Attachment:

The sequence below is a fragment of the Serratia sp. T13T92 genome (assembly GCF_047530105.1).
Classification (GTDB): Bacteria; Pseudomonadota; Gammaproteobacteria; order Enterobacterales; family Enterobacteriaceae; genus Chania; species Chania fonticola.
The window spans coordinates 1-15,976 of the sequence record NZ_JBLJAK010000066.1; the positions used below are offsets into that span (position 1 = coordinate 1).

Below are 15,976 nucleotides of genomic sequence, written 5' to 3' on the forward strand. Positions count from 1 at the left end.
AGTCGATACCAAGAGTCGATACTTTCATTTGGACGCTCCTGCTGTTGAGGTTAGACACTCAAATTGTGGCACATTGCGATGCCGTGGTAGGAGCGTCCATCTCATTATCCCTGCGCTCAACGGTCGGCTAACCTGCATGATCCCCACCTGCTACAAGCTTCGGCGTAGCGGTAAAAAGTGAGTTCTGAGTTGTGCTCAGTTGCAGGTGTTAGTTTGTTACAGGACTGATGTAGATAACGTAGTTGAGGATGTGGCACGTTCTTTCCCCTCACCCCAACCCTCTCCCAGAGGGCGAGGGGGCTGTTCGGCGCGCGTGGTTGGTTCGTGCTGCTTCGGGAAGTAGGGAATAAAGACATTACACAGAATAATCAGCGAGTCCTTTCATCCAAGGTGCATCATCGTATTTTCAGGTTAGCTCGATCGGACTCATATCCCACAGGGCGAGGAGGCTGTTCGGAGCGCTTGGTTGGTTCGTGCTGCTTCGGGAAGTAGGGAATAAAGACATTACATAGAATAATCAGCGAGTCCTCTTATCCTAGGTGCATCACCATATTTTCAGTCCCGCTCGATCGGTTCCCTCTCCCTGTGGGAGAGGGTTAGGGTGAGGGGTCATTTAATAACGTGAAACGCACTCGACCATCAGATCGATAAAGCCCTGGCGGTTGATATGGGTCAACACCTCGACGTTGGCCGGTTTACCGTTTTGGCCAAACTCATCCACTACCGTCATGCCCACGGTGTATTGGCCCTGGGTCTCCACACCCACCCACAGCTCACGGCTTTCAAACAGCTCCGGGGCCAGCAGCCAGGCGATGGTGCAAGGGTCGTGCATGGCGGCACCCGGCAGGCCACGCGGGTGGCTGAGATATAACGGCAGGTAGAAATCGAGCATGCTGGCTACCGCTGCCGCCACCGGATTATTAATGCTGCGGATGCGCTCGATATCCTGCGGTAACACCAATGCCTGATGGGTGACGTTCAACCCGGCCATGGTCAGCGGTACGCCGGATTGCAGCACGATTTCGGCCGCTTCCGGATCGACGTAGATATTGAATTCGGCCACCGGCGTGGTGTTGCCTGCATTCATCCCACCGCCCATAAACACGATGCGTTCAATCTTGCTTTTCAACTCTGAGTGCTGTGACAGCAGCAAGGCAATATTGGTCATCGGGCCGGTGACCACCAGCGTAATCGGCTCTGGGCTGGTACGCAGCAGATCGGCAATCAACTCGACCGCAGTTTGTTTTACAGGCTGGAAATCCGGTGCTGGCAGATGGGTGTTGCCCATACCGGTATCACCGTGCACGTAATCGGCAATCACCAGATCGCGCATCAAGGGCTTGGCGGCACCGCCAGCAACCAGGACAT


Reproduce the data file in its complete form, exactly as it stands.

The sequence below is a fragment of the Serratia sp. T13T92 genome (assembly GCF_047530105.1).
Classification (GTDB): Bacteria; Pseudomonadota; Gammaproteobacteria; order Enterobacterales; family Enterobacteriaceae; genus Chania; species Chania fonticola.
The window spans coordinates 1-15,976 of the sequence record NZ_JBLJAK010000066.1; the positions used below are offsets into that span (position 1 = coordinate 1).

Below are 15,976 nucleotides of genomic sequence, written 5' to 3' on the forward strand. Positions count from 1 at the left end.
AGTCGATACCAAGAGTCGATACTTTCATTTGGACGCTCCTGCTGTTGAGGTTAGACACTCAAATTGTGGCACATTGCGATGCCGTGGTAGGAGCGTCCATCTCATTATCCCTGCGCTCAACGGTCGGCTAACCTGCATGATCCCCACCTGCTACAAGCTTCGGCGTAGCGGTAAAAAGTGAGTTCTGAGTTGTGCTCAGTTGCAGGTGTTAGTTTGTTACAGGACTGATGTAGATAACGTAGTTGAGGATGTGGCACGTTCTTTCCCCTCACCCCAACCCTCTCCCAGAGGGCGAGGGGGCTGTTCGGCGCGCGTGGTTGGTTCGTGCTGCTTCGGGAAGTAGGGAATAAAGACATTACACAGAATAATCAGCGAGTCCTTTCATCCAAGGTGCATCATCGTATTTTCAGGTTAGCTCGATCGGACTCATATCCCACAGGGCGAGGAGGCTGTTCGGAGCGCTTGGTTGGTTCGTGCTGCTTCGGGAAGTAGGGAATAAAGACATTACATAGAATAATCAGCGAGTCCTCTTATCCTAGGTGCATCACCATATTTTCAGTCCCGCTCGATCGGTTCCCTCTCCCTGTGGGAGAGGGTTAGGGTGAGGGGTCATTTAATAACGTGAAACGCACTCGACCATCAGATCGATAAAGCCCTGGCGGTTGATATGGGTCAACACCTCGACGTTGGCCGGTTTACCGTTTTGGCCAAACTCATCCACTACCGTCATGCCCACGGTGTATTGGCCCTGGGTCTCCACACCCACCCACAGCTCACGGCTTTCAAACAGCTCCGGGGCCAGCAGCCAGGCGATGGTGCAAGGGTCGTGCATGGCGGCACCCGGCAGGCCACGCGGGTGGCTGAGATATAACGGCAGGTAGAAATCGAGCATGCTGGCTACCGCTGCCGCCACCGGATTATTAATGCTGCGGATGCGCTCGATATCCTGCGGTAACACCAATGCCTGATGGGTGACGTTCAACCCGGCCATGGTCAGCGGTACGCCGGATTGCAGCACGATTTCGGCCGCTTCCGGATCGACGTAGATATTGAATTCGGCCACCGGCGTGGTGTTGCCTGCATTCATCCCACCGCCCATAAACACGATGCGTTCAATCTTGCTTTTCAACTCTGAGTGCTGTGACAGCAGCAAGGCAATATTGGTCATCGGGCCGGTGACCACCAGCGTAATCGGCTCTGGGCTGGTACGCAGCAGATCGGCAATCAACTCGACCGCAGTTTGTTTTACAGGCTGGAAATCCGGTGCTGGCAGATGGGTGTTGCCCATACCGGTATCACCGTGCACGTAATCGGCAATCACCAGATCGCGCATCAAGGGCTTGGCGGCACCGCCAGCAACCAGGACAT